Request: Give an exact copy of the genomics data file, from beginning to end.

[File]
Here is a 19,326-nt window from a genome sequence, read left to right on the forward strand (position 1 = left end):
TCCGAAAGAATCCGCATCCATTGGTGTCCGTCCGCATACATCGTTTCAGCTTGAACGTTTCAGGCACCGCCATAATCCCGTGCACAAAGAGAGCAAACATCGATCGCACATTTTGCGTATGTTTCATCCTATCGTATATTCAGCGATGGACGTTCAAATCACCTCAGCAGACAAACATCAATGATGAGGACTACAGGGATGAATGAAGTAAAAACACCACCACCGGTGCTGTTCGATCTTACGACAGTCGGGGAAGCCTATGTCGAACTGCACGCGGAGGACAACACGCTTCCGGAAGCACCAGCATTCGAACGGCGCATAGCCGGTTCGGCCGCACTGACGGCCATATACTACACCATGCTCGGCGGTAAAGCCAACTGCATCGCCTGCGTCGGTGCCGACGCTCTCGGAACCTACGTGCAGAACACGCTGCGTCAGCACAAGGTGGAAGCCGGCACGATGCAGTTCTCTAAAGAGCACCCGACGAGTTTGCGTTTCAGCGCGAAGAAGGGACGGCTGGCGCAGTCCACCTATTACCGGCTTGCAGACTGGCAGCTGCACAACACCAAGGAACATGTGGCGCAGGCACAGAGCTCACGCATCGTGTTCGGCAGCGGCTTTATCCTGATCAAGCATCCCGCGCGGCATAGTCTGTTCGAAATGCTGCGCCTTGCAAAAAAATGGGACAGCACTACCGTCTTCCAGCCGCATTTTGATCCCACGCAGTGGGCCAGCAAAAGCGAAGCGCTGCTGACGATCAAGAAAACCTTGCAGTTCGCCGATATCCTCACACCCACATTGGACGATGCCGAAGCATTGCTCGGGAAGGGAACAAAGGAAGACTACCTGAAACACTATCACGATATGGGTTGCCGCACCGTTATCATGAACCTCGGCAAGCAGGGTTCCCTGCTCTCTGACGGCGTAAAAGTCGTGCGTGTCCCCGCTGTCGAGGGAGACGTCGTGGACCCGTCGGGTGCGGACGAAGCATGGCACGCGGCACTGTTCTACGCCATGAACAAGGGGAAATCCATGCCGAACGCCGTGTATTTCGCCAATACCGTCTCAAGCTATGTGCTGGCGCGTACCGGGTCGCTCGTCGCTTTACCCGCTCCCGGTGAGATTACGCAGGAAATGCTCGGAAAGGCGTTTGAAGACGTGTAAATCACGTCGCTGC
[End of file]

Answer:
Here is a 19,326-nt window from a genome sequence, read left to right on the forward strand (position 1 = left end):
TCCGAAAGAATCCGCATCCATTGGTGTCCGTCCGCATACATCGTTTCAGCTTGAACGTTTCAGGCACCGCCATAATCCCGTGCACAAAGAGAGCAAACATCGATCGCACATTTTGCGTATGTTTCATCCTATCGTATATTCAGCGATGGACGTTCAAATCACCTCAGCAGACAAACATCAATGATGAGGACTACAGGGATGAATGAAGTAAAAACACCACCACCGGTGCTGTTCGATCTTACGACAGTCGGGGAAGCCTATGTCGAACTGCACGCGGAGGACAACACGCTTCCGGAAGCACCAGCATTCGAACGGCGCATAGCCGGTTCGGCCGCACTGACGGCCATATACTACACCATGCTCGGCGGTAAAGCCAACTGCATCGCCTGCGTCGGTGCCGACGCTCTCGGAACCTACGTGCAGAACACGCTGCGTCAGCACAAGGTGGAAGCCGGCACGATGCAGTTCTCTAAAGAGCACCCGACGAGTTTGCGTTTCAGCGCGAAGAAGGGACGGCTGGCGCAGTCCACCTATTACCGGCTTGCAGACTGGCAGCTGCACAACACCAAGGAACATGTGGCGCAGGCACAGAGCTCACGCATCGTGTTCGGCAGCGGCTTTATCCTGATCAAGCATCCCGCGCGGCATAGTCTGTTCGAAATGCTGCGCCTTGCAAAAAAATGGGACAGCACTACCGTCTTCCAGCCGCATTTTGATCCCACGCAGTGGGCCAGCAAAAGCGAAGCGCTGCTGACGATCAAGAAAACCTTGCAGTTCGCCGATATCCTCACACCCACATTGGACGATGCCGAAGCATTGCTCGGGAAGGGAACAAAGGAAGACTACCTGAAACACTATCACGATATGGGTTGCCGCACCGTTATCATGAACCTCGGCAAGCAGGGTTCCCTGCTCTCTGACGGCGTAAAAGTCGTGCGTGTCCCCGCTGTCGAGGGAGACGTCGTGGACCCGTCGGGTGCGGACGAAGCATGGCACGCGGCACTGTTCTACGCCATGAACAAGGGGAAATCCATGCCGAACGCCGTGTATTTCGCCAATACCGTCTCAAGCTATGTGCTGGCGCGTACCGGGTCGCTCGTCGCTTTACCCGCTCCCGGTGAGATTACGCAGGAAATGCTCGGAAAGGCGTTTGAAGACGTGTAAATCACGTCGCTGC